Bare life as a development/postcolonial problematic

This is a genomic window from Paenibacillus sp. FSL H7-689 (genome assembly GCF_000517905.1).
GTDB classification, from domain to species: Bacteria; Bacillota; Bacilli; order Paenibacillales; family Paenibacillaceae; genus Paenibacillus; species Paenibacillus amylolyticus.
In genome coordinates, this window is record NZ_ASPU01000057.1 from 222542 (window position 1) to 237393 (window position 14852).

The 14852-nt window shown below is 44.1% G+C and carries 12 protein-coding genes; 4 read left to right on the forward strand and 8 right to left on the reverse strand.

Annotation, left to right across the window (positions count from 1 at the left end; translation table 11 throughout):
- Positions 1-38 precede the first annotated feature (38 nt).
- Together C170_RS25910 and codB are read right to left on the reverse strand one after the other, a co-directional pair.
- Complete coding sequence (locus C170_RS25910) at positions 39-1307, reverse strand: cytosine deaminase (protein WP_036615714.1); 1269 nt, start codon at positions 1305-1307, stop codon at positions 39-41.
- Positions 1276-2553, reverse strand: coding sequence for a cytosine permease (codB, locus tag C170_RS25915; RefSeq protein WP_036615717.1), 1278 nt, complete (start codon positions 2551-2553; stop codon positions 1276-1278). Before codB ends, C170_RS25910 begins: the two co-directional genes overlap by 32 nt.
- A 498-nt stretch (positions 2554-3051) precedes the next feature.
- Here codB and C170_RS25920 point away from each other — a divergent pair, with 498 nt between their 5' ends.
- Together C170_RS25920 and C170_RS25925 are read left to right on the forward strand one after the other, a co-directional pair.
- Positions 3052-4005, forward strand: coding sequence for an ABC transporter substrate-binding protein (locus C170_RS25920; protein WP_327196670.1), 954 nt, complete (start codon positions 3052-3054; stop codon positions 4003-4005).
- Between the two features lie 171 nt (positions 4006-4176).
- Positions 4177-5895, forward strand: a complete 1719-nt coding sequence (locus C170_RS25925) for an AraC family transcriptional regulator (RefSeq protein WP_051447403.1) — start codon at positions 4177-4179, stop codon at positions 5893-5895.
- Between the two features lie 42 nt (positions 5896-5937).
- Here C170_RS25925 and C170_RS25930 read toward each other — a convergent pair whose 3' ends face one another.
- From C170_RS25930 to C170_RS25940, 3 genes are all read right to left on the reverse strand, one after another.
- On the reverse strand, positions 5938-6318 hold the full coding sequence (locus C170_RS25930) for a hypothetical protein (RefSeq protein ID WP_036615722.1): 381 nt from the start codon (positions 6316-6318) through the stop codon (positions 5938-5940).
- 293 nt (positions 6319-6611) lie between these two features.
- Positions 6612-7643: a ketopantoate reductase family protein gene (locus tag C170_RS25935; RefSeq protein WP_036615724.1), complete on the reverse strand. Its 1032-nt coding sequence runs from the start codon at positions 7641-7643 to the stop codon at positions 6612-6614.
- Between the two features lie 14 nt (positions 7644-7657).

Development studies and postcolonial studies conceptualize and examine the Third World in different ways, yet works associated with the two fields can usefully be combined to illuminate key issues in our time. This article focuses on postcolonial transitions in parts of Africa where the state actively injures or kills a local citizenry, sometimes in the name of development. Using Zimbabwe and Rwanda as very different examples of such transitions, and drawing on selected development and postcolonial writings – fact and ‘fiction’– I argue for framing such cases as examples of the ‘bare life’, ‘camp’ biopolitics articulated by Georgio Agamben. These concepts enable us to see the widening spaces of exception to law that a postcolonial state can create in periods of crisis and defend on the grounds of post-coloniality, that is, as states always already injured by colonialism and its biopolitical development project. The terrain such states enter might be termed ‘fascism’– a location of political economy that development studies has generally neglected in recent years but that novels depicting postcolonial contexts can make vivid.